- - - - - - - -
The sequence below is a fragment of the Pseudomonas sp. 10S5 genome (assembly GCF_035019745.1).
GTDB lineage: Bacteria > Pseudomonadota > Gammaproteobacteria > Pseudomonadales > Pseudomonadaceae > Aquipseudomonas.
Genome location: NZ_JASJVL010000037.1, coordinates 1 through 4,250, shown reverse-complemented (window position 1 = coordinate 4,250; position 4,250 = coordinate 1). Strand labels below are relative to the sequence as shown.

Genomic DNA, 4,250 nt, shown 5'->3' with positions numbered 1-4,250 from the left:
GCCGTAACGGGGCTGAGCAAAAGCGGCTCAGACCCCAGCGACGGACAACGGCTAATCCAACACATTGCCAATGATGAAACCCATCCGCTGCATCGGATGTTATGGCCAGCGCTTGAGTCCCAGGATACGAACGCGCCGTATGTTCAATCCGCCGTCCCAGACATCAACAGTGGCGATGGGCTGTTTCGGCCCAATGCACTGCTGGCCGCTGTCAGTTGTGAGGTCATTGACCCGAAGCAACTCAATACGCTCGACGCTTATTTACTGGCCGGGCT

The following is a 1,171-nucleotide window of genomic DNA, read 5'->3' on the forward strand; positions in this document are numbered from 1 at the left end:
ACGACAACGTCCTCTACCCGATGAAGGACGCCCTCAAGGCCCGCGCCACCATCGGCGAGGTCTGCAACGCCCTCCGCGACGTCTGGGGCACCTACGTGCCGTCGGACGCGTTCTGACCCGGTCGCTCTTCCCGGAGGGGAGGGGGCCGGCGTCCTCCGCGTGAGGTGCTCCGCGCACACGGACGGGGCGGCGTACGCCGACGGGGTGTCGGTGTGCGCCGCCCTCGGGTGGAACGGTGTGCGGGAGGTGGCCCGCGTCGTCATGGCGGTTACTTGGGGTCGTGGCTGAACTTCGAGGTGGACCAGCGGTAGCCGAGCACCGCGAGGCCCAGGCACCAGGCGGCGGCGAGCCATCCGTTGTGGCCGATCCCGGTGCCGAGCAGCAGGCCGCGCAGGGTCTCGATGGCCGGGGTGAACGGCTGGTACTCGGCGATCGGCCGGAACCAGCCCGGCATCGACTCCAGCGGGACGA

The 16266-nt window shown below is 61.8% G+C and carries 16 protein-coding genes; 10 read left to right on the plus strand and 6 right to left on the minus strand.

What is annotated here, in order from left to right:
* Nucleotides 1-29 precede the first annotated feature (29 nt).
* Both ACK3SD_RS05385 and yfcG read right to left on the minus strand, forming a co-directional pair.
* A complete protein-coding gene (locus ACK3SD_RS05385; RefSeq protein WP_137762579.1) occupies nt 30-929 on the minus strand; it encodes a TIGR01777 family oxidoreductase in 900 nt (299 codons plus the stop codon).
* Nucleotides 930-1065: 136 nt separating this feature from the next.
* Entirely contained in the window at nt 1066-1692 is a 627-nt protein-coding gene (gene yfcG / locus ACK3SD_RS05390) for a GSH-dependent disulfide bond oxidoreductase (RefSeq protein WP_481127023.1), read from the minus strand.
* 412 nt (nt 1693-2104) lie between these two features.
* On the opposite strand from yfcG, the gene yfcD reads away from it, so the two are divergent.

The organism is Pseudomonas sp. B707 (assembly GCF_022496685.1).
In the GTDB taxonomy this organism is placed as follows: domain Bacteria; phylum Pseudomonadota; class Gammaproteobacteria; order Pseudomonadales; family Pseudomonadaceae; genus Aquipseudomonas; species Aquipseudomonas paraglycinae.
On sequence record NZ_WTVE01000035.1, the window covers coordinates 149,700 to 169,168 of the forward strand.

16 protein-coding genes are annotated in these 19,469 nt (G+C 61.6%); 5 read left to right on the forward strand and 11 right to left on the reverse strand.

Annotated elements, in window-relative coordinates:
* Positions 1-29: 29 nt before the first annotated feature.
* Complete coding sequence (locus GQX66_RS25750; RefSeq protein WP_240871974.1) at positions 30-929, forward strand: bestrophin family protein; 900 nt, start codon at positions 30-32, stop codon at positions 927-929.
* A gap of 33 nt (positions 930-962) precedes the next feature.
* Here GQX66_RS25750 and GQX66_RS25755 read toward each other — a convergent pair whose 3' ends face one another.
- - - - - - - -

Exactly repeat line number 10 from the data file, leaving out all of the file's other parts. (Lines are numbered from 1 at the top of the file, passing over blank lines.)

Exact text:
* Nucleotides 1-29 precede the first annotated feature (29 nt).